As is clear, while the states have experimented over time with different systems for selecting their electors, every single system ever employed has selected the electors based on the expression of support among state voters, not the voters of another state or of the nation at large.

The NPV scheme proposes an interstate compact in which participating states agree in advance to automatically allocate their electoral votes to the winner of the national popular vote. This would disregard the popular vote results in Colorado or even what our General Assembly at the time may then desire. The NPV would put the fate of every presidential election in the hands of the voters in 11 or fewer states and give a handful of populous states a controlling majority of the Electoral College, thereby undermining the protections of the Electoral College.

The NPV agreement would go into effect only after “states cumulatively possessing a majority of the electoral votes” needed to win an election, i.e., 270 electoral votes, join the purported compact. Because it is far easier politically to get a smaller number of states with the required electoral votes to join the compact than it is to get two-thirds of Congress and three-fourths of the states to pass a constitutional amendment, the compact is an expedient and surreptitious way for proponents of the NPV to circumvent the Electoral College without formally amending the Constitution.

The NPV agreement would marginalize large portions of the population of Colorado, the very reason that the Constitution calls for a representative republic and not a direct democracy. Without question, smaller states like Colorado would receive less attention than larger states. Indeed, the votes of Coloradans might not be counted at all.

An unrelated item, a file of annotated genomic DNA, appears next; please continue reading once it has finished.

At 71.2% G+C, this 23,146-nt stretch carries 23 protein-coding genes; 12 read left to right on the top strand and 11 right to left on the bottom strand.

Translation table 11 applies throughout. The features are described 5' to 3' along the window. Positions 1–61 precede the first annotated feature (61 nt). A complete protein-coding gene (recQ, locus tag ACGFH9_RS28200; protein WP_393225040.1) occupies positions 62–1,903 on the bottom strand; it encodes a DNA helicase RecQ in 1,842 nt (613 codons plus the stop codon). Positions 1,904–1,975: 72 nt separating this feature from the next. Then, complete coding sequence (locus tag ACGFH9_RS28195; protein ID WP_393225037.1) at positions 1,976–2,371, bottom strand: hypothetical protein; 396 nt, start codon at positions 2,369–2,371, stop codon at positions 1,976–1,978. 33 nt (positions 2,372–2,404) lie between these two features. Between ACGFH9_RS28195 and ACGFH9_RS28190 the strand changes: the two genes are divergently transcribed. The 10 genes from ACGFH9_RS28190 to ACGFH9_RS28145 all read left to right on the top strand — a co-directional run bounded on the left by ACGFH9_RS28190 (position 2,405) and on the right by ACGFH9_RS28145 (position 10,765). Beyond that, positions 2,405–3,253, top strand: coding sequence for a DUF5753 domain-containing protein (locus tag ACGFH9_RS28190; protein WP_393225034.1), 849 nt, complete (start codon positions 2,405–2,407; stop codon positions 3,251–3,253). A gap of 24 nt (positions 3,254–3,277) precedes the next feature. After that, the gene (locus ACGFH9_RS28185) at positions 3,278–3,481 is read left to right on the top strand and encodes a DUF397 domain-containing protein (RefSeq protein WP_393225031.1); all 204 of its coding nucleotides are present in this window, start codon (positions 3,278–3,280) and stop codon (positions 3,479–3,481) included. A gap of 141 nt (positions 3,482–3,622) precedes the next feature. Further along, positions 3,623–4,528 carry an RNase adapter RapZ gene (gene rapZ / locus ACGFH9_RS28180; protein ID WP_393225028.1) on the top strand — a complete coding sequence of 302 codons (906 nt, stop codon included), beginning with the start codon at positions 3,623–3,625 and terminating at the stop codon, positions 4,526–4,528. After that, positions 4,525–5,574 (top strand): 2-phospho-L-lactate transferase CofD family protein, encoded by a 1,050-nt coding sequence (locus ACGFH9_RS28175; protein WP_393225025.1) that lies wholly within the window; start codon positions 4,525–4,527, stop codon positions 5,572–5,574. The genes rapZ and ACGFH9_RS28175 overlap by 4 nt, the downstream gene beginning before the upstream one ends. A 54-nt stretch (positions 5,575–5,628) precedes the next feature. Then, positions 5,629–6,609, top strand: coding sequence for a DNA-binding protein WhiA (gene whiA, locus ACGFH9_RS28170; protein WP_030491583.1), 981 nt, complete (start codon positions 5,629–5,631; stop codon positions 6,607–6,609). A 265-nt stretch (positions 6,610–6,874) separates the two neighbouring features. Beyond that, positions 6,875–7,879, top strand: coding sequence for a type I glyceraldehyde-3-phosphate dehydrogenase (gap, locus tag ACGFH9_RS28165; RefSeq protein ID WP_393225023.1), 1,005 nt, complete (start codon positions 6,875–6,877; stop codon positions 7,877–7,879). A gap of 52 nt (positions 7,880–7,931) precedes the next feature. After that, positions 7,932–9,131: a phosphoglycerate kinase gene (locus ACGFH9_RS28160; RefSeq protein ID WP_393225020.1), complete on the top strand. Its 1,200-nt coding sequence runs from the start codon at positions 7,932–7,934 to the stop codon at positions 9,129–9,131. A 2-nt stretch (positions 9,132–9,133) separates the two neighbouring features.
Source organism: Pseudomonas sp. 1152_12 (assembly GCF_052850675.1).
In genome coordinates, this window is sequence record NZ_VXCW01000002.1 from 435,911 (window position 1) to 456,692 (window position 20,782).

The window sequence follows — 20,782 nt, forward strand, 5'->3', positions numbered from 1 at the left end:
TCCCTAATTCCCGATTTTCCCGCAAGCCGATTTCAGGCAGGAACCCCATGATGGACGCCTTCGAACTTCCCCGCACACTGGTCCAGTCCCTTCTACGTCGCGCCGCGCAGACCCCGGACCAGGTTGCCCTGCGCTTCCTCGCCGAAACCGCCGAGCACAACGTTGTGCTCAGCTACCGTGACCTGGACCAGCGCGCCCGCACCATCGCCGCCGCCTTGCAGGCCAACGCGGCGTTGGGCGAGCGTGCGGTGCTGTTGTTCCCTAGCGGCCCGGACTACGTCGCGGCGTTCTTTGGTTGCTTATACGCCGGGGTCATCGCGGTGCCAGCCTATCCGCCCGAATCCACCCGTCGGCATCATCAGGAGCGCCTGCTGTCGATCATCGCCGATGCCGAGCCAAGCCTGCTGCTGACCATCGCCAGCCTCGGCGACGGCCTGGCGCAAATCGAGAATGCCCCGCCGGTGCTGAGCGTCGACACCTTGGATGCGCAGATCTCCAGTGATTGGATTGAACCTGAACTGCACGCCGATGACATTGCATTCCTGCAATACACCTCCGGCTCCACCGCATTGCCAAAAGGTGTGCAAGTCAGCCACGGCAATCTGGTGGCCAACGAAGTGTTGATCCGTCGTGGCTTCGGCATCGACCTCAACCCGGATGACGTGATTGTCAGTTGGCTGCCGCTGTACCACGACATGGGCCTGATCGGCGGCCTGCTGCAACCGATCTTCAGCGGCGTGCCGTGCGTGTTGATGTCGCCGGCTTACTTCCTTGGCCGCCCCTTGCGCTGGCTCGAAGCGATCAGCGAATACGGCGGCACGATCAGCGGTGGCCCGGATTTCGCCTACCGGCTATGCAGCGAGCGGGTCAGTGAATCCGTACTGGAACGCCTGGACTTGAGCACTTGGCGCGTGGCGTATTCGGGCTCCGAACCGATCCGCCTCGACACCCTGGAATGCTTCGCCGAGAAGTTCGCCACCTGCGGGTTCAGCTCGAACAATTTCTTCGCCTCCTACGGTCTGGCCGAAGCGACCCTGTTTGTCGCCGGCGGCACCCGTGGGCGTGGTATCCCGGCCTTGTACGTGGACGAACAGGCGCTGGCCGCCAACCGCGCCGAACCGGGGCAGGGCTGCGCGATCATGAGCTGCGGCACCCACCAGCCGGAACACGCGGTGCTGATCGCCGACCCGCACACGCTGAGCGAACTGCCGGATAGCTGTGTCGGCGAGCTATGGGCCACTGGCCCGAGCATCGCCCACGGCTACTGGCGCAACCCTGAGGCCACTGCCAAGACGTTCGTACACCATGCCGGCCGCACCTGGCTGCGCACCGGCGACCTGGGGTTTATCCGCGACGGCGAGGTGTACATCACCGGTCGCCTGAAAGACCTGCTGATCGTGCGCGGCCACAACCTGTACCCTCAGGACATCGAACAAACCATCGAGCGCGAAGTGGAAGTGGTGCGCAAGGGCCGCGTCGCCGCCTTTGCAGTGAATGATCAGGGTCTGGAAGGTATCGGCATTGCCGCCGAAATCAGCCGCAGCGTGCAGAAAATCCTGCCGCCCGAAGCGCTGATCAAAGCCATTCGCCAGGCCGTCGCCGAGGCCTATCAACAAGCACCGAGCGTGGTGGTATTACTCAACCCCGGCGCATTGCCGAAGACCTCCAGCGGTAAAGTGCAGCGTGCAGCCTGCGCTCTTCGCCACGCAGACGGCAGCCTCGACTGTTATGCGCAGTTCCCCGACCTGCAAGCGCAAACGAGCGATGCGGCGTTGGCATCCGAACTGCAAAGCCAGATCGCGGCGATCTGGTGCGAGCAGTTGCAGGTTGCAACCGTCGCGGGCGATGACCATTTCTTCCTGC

An unforeseen consequence of the NPV is the likelihood that the plan would encourage vote fraud. Currently, a fraudulent vote is counted only in the district in which it was cast and therefore can affect the electoral votes only in that particular state. Under the NPV, however, vote fraud in any state would affect the aggregate national vote. It is obvious that there would be a drastic increase in the potential benefit obtained from casting fraudulent ballots in larger states. This prospect is even more worrisome when one considers how much easier it is to cast fraudulent votes in strongly partisan neighborhoods and one-party districts where there are no (or few) members of the opposition party to work as election officials or poll watchers.

Most importantly, the NPV is unconstitutional because it would give a group of states with a majority of electoral votes the power to overturn the explicit decision of the Framers against direct election in a manner not in conformance with the constitutional means of changing the original decisions of the Framers, i.e., by constitutional amendment.